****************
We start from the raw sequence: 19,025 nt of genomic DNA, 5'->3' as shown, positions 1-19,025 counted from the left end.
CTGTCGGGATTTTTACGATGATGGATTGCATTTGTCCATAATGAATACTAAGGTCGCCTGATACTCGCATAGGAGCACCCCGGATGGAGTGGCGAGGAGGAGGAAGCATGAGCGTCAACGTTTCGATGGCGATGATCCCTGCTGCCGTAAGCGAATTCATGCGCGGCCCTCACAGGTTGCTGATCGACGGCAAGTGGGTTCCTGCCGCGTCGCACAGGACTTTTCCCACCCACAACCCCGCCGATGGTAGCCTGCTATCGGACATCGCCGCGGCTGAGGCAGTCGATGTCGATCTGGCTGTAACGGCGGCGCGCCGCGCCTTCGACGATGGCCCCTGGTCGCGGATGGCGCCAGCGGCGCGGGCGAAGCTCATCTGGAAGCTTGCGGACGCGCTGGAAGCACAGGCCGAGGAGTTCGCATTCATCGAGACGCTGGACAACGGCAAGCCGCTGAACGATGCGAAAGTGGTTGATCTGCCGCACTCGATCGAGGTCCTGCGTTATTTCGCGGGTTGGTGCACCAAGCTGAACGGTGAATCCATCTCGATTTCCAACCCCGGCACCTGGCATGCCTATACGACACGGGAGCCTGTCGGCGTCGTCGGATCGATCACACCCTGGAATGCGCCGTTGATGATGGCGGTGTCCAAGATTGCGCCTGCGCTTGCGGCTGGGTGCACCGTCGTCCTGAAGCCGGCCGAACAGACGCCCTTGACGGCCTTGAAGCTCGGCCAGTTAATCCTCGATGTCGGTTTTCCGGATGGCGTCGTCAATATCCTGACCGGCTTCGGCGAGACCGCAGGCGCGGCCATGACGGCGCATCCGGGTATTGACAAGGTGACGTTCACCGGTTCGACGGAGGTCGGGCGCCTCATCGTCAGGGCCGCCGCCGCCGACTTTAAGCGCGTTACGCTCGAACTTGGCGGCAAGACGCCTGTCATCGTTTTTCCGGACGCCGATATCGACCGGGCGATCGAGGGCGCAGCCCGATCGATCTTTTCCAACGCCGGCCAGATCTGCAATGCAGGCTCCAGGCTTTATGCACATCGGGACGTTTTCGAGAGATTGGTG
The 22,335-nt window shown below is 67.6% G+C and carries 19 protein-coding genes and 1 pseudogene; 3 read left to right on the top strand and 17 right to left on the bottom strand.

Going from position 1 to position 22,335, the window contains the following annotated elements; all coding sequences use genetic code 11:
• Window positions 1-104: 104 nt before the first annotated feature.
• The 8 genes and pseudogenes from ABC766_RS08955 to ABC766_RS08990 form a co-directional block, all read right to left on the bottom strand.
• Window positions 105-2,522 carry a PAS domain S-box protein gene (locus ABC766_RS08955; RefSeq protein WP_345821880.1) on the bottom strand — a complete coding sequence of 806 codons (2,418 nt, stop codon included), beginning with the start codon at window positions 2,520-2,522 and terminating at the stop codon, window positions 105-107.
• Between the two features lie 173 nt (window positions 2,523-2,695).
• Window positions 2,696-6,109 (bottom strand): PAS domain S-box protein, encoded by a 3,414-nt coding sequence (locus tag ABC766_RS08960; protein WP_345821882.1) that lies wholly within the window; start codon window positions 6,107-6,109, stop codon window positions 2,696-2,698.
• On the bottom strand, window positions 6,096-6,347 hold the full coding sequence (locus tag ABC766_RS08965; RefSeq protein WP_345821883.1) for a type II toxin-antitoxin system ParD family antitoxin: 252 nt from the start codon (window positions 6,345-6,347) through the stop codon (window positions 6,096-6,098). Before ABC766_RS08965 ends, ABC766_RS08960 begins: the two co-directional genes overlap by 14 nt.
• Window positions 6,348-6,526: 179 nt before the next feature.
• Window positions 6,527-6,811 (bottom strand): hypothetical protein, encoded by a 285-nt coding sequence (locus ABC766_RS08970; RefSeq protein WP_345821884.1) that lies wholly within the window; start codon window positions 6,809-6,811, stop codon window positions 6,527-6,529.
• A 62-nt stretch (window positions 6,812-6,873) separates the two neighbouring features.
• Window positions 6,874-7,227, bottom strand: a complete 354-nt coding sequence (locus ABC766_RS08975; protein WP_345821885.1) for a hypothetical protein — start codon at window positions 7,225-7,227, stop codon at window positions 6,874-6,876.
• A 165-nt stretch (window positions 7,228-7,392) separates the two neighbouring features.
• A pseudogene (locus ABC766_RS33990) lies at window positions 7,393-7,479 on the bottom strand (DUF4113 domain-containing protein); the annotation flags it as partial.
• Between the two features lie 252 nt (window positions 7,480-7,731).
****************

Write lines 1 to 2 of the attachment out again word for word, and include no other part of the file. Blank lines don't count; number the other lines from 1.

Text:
We start from the raw sequence: 19,025 nt of genomic DNA, 5'->3' as shown, positions 1-19,025 counted from the left end.
CTGTCGGGATTTTTACGATGATGGATTGCATTTGTCCATAATGAATACTAAGGTCGCCTGATACTCGCATAGGAGCACCCCGGATGGAGTGGCGAGGAGGAGGAAGCATGAGCGTCAACGTTTCGATGGCGATGATCCCTGCTGCCGTAAGCGAATTCATGCGCGGCCCTCACAGGTTGCTGATCGACGGCAAGTGGGTTCCTGCCGCGTCGCACAGGACTTTTCCCACCCACAACCCCGCCGATGGTAGCCTGCTATCGGACATCGCCGCGGCTGAGGCAGTCGATGTCGATCTGGCTGTAACGGCGGCGCGCCGCGCCTTCGACGATGGCCCCTGGTCGCGGATGGCGCCAGCGGCGCGGGCGAAGCTCATCTGGAAGCTTGCGGACGCGCTGGAAGCACAGGCCGAGGAGTTCGCATTCATCGAGACGCTGGACAACGGCAAGCCGCTGAACGATGCGAAAGTGGTTGATCTGCCGCACTCGATCGAGGTCCTGCGTTATTTCGCGGGTTGGTGCACCAAGCTGAACGGTGAATCCATCTCGATTTCCAACCCCGGCACCTGGCATGCCTATACGACACGGGAGCCTGTCGGCGTCGTCGGATCGATCACACCCTGGAATGCGCCGTTGATGATGGCGGTGTCCAAGATTGCGCCTGCGCTTGCGGCTGGGTGCACCGTCGTCCTGAAGCCGGCCGAACAGACGCCCTTGACGGCCTTGAAGCTCGGCCAGTTAATCCTCGATGTCGGTTTTCCGGATGGCGTCGTCAATATCCTGACCGGCTTCGGCGAGACCGCAGGCGCGGCCATGACGGCGCATCCGGGTATTGACAAGGTGACGTTCACCGGTTCGACGGAGGTCGGGCGCCTCATCGTCAGGGCCGCCGCCGCCGACTTTAAGCGCGTTACGCTCGAACTTGGCGGCAAGACGCCTGTCATCGTTTTTCCGGACGCCGATATCGACCGGGCGATCGAGGGCGCAGCCCGATCGATCTTTTCCAACGCCGGCCAGATCTGCAATGCAGGCTCCAGGCTTTATGCACATCGGGACGTTTTCGAGAGATTGGTG